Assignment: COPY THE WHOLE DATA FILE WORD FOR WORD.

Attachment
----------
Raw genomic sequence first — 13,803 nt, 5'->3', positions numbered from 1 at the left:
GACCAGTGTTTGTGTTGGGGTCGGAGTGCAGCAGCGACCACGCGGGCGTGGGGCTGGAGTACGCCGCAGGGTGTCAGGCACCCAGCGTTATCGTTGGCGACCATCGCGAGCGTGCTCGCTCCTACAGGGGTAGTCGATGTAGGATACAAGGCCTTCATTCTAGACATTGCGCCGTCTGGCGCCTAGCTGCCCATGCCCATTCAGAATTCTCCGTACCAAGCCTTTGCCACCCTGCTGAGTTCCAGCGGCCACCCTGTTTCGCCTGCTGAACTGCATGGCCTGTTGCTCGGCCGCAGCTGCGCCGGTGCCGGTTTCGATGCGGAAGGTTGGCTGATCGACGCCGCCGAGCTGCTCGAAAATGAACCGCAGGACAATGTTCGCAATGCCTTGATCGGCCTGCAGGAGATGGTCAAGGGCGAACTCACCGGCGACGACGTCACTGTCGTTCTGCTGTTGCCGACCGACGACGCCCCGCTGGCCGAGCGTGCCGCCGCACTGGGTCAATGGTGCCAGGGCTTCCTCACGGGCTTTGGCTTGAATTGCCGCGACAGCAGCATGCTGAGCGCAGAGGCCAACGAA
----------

Raw genomic sequence first — 13,803 nt, 5'->3', positions numbered from 1 at the left:
GACCAGTGTTTGTGTTGGGGTCGGAGTGCAGCAGCGACCACGCGGGCGTGGGGCTGGAGTACGCCGCAGGGTGTCAGGCACCCAGCGTTATCGTTGGCGACCATCGCGAGCGTGCTCGCTCCTACAGGGGTAGTCGATGTAGGATACAAGGCCTTCATTCTAGACATTGCGCCGTCTGGCGCCTAGCTGCCCATGCCCATTCAGAATTCTCCGTACCAAGCCTTTGCCACCCTGCTGAGTTCCAGCGGCCACCCTGTTTCGCCTGCTGAACTGCATGGCCTGTTGCTCGGCCGCAGCTGCGCCGGTGCCGGTTTCGATGCGGAAGGTTGGCTGATCGACGCCGCCGAGCTGCTCGAAAATGAACCGCAGGACAATGTTCGCAATGCCTTGATCGGCCTGCAGGAGATGGTCAAGGGCGAACTCACCGGCGACGACGTCACTGTCGTTCTGCTGTTGCCGACCGACGACGCCCCGCTGGCCGAGCGTGCCGCCGCACTGGGTCAATGGTGCCAGGGCTTCCTCACGGGCTTTGGCTTGAATTGCCGCGACAGCAGCATGCTGAGCGCAGAGGCCAACGAA